KS: Kansas governor suggests delaying football season to spring

Democratic Gov. Laura Kelly said “we had a bad week” for COVID-19 infections, and urged Kansans to take extra precautions with the start of the college and school year. She recommended holding off playing high-contact sports like football until the spring, when chances are better that there will be a vaccine for the coronavirus.

DC: District of Columbia mayor orders insurers to cover COVID-19 testing for high-risk residents 

Democratic Mayor Muriel Bowser ordered health insurers licensed in the District of Columbia to begin paying for coronavirus testing for people who face elevated risks. Insurers must cover testing for those who work in high-risk settings, are at a high risk of complications from the virus or have been exposed to a person recently diagnosed with it. 

RI: Rhode Island’s 3 public colleges cut staff and salaries to stay afloat 

Rhode Island’s three public colleges are facing unprecedented budget shortfalls in this pandemic year, leading to reductions in staff, hiring freezes and cuts to the salaries of top administrators. 

VA: Anonymous plaintiff wants Virginia Confederate monuments returned to their pedestals

An anonymous Virginian wants the state’s highest court to order Richmond’s Confederate statues returned to their pedestals, according to a new court filing. The plaintiff petitioned the Supreme Court of Virginia on Aug. 21, challenging Democratic Mayor Levar Stoney’s use of his emergency powers to order removal of the statues last month.

NC: Tired of robocalls? North Carolina State, Bandwidth team up in search of solutions

Researchers at the North Carolina school and the communications company have found that ignoring the calls doesn’t reduce them. Many states are urging people to answer their phones to assist with contract tracing during the time of COVID-19. The study found that the number of robocalls appears to be flattening, and that on average a phone number received one every eight days.

SC: South Carolina lawmakers want to pay bonuses to state essential workers

Roughly 15,000 South Carolina state employees were considered essential during the COVID-19 outbreak, and now two state senators from the Midlands want to see them get paid extra for their work. The senators — a Democrat and a Republican — want to give ,000 one-time bonuses to up to 15,000 state employees.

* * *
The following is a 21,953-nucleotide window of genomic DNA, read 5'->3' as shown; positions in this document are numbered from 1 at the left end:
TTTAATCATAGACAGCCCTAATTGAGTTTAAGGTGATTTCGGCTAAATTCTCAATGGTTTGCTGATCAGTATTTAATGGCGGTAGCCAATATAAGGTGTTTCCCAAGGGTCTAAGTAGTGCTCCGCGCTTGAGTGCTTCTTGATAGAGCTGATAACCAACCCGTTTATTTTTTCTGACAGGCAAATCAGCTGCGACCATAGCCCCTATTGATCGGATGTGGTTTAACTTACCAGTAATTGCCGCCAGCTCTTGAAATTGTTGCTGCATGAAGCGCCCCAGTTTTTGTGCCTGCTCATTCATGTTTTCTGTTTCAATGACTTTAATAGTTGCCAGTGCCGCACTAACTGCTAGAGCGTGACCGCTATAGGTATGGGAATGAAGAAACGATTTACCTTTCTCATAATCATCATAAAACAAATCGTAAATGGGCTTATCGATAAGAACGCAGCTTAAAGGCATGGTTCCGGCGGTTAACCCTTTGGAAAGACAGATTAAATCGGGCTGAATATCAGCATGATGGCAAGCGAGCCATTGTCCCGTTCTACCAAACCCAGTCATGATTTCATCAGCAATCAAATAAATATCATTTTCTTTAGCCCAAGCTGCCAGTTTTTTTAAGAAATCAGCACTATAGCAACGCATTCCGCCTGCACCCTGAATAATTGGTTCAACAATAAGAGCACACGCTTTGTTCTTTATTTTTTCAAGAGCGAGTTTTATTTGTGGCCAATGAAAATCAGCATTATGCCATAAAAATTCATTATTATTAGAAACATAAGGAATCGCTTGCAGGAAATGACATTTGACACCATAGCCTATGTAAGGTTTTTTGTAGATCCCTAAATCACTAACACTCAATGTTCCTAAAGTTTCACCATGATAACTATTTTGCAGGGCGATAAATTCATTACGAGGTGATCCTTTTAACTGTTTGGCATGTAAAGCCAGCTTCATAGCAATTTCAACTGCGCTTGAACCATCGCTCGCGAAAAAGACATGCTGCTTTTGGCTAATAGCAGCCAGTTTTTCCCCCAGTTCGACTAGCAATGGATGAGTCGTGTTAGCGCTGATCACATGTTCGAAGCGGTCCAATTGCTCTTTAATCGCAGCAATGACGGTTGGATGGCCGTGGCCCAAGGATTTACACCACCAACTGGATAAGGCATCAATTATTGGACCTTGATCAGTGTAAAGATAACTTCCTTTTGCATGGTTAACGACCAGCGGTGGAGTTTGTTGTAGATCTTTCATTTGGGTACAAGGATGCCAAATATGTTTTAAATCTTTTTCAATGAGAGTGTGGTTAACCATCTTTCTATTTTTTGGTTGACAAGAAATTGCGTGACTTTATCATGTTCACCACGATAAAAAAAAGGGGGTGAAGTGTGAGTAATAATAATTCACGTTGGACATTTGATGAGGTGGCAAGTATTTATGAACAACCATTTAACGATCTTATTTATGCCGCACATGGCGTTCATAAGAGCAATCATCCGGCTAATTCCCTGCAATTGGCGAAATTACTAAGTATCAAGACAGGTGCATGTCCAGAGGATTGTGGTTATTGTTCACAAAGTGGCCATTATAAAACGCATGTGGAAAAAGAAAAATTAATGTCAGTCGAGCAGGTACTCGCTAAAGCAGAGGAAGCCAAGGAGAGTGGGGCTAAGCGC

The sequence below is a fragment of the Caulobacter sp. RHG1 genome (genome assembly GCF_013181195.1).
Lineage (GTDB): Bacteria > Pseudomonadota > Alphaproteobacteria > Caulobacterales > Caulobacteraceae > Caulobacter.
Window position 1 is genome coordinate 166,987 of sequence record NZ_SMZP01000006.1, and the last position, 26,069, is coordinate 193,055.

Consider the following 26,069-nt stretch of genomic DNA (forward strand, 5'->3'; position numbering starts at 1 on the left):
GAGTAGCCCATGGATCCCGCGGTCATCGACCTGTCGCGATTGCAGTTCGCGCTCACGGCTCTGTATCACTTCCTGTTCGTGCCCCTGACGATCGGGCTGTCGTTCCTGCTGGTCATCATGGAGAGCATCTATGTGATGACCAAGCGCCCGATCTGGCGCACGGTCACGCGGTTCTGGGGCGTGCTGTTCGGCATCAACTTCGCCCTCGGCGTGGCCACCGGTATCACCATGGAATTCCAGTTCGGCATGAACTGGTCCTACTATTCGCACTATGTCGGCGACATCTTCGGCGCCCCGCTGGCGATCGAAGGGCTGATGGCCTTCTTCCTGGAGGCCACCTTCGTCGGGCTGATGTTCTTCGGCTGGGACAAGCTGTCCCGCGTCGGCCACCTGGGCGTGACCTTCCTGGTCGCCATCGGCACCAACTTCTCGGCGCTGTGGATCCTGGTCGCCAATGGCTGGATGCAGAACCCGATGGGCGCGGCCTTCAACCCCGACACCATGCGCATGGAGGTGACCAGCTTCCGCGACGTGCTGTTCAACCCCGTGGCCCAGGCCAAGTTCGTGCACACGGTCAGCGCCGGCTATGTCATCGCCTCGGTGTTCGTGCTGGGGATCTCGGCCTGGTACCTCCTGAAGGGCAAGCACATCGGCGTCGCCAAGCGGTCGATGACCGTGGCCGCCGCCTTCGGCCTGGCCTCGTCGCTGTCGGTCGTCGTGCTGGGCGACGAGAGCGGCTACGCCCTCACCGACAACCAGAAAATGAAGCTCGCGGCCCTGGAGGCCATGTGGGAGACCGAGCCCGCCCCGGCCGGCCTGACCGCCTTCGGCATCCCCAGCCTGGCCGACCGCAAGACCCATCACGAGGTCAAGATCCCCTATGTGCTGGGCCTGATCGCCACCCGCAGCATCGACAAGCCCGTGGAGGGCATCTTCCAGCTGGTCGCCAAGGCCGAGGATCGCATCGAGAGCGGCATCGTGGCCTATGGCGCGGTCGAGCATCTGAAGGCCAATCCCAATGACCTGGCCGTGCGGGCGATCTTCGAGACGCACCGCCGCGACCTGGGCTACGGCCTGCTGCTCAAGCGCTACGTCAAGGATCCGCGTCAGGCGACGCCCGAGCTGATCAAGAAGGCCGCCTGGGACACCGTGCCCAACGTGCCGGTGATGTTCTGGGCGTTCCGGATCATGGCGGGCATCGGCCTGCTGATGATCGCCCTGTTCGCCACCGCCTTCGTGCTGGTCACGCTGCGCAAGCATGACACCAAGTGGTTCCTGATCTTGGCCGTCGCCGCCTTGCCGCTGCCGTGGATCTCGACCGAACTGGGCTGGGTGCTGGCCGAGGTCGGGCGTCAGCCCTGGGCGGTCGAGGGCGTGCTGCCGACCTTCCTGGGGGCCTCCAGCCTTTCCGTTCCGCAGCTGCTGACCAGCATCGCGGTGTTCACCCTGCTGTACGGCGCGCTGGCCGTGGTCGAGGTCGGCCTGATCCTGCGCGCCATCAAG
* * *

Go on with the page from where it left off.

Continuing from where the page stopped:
OK: Oklahoma to adjust COVID-19 alerts after public health experts call original model unhelpful

The Oklahoma State Department of Health said it’s working to shift from statewide to regional hospital data to inform its weekly COVID-19 alert system. Coronavirus hospitalizations by county or region would be a more useful tool to evaluate county risks — as the alert system purports to do — rather than relying on statewide numbers that can’t pinpoint local trends.

NJ: B in new taxes, B in borrowing in New Jersey governor’s budget

Democratic Gov. Phil Murphy wants to borrow billion and raise another billion through tax increases to erase New Jersey’s .6 billion budget hole, according to a revised budget proposal he unveiled. He said it reflects a new reality spurred by the coronavirus pandemic, one in which the demands on government are heightened while its resources are shrinking.

FL: Florida hospitalizations spike as testing drops

For the 10th straight day, Florida reported fewer than 5,000 new coronavirus cases but saw a spike in both deaths and hospitalizations. Public health officials are keeping a close eye on new case numbers as students begin the school year.

TX: Texas coast evacuates as storm approaches

From Galveston to the Louisiana border, Texas communities are telling residents to seek shelter away from the coast as Hurricane Laura is projected to intensify. Republican Gov. Greg Abbott added 36 more counties to his state disaster declaration.

NM: COVID-19 cases popping up at New Mexico schools

Coronavirus cases have surfaced among employees of dozens of school and education sites in New Mexico this month, even without the return of traditional in-person classes. The state is working to contain any outbreaks before students return to class.

TN: Tennessee absentee ballot applications must spell out ‘special vulnerability’ exemption, judge rules

Under an order from a county judge, the Tennessee secretary of state must update absentee ballot application forms to clarify how people with special vulnerability to COVID-19 — and their caretakers — can request mail-in ballots.

Our stories may be republished online or in print under Creative Commons license CC BY-NC-ND 4.0. We ask that you edit only for style or to shorten, provide proper attribution and link to our web site. Please see our republishing guidelines for use of photos and graphics.

Stateline staff
Stateline staff

Stateline’s team of veteran journalists combines original reporting with a roundup of the latest news from sources around the country.


Related News